CFP: Solidarity, Striving, and Struggle: The Moral, Political, and Religious Thought of Frederick Douglass

Cambridge Scholars Publishing has issued an advance contract for an edited volume that offers scholarly insight into the moral, political, and religious thought of Frederick Douglass. The co-editors, Dr. Timothy Golden and Dr. Cynthia R. Nielsen, seek essays serving as book chapters that address Douglass as a moral philosopher, political philosopher, theologian, and a philosopher of religion. Essays are also welcome that engage Douglass’s thought vis-à-vis moral philosophy, theology, social and political philosophy, and feminist philosophy.Frederick Douglass Studying

The co-editors recognize that such critical reflection on Douglass may assume several forms. For example, an essay may examine Douglass’s moral, political, theological and religious thought from within his own work, either by emphasizing the evolution of Douglass as a philosopher throughout his works, or by indicating tensions internal to Douglass’s texts; an essay may also present a study of Douglass alongside other 19th century African-American, abolitionist, or political thought (i.e., Henry Highland Garnet, Alexander Crummell, Martin Delany, David Walker, Maria Stewart or Ida B. Wells); or an essay may discuss Douglass and U.S. Constitutional hermeneutics, emphasizing the complex relationship between a textualist interpretation of the Constitution on the issue of whether the Constitution is a slave document, and contemporary, un-enumerated rights interpretations that are non-textualist that Douglass may sanction. Finally, an essay may also examine the moral, political, religious and theological problems that Douglass raises in his work in relationship to canonical philosophical figures that range from Ancient Greek Philosophy (i.e., Douglass and Plato (perhaps either justice in the Republic or political obligation in the Crito), or Douglass and Aristotle (slavery and the will), through modern philosophy (i.e., Douglass and modernity in general, or Douglass and Kant), and into the 20th Century (i.e., Douglass and his relationship to Analytic and Continental Philosophy generally or to any of their major figures such as Quine, Wittgenstien, or Nietzsche, Fanon, Heidegger, Sartre, Foucault, de Beavoir, Irigaray, or Derrida). These examples are not intended to be exhaustive, but rather they point to what the editors of this volume believe are the many ways to expand scholarly discussions of Douglass.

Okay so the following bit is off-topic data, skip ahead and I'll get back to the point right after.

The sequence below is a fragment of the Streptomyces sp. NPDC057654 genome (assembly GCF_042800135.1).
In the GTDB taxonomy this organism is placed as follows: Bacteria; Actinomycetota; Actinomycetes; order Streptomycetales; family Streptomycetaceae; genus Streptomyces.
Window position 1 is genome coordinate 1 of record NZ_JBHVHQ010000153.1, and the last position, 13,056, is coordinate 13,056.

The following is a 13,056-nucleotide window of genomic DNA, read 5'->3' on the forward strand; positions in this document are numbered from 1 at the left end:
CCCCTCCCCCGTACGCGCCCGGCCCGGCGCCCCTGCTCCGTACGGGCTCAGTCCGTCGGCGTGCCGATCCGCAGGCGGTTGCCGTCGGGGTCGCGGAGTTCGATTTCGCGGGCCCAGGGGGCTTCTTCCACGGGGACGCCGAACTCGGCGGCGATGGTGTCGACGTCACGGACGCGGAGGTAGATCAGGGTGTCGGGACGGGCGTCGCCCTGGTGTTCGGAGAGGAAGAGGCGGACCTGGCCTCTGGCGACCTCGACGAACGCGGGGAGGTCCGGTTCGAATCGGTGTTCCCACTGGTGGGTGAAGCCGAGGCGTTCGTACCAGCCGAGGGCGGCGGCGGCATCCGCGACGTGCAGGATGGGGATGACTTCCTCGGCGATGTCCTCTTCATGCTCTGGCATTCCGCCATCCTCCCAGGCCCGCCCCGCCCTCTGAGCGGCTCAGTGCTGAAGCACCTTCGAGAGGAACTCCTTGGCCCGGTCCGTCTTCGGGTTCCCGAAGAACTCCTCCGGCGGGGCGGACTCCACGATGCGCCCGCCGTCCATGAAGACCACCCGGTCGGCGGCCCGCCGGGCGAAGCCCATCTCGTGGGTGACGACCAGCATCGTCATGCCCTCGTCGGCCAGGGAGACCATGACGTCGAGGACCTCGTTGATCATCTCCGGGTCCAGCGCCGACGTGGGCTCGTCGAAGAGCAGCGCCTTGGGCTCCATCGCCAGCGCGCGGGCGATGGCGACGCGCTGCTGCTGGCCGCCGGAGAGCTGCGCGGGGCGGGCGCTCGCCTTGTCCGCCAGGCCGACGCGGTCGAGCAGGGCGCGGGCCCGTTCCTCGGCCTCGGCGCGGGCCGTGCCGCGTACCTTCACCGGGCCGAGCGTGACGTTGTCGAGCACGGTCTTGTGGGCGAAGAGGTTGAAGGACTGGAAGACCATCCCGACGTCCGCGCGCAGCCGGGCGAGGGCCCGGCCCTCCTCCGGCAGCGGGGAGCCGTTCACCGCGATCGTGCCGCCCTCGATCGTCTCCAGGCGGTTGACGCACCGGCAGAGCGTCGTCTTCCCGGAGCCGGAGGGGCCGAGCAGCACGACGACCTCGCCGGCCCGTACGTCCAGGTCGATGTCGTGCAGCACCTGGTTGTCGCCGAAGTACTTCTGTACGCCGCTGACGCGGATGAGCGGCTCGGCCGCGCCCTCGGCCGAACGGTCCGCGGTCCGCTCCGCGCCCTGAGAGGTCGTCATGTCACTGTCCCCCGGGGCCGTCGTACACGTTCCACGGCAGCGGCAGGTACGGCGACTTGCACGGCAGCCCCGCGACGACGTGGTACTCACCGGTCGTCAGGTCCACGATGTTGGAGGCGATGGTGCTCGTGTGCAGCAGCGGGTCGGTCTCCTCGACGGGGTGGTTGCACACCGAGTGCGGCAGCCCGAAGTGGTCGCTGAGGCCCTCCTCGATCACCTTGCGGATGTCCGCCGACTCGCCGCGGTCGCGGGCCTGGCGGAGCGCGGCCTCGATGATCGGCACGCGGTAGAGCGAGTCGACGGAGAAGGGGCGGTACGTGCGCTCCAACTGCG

Please submit a 500–750 word abstract to [email protected] no later than August 15, 2014. Also submit a contributor’s biography of no more than 200 words, detailing your qualifications for a contribution to this volume. Authors will be notified of acceptance by October 15, 2014. If accepted, contributors will be contacted with a due date for their completed chapters.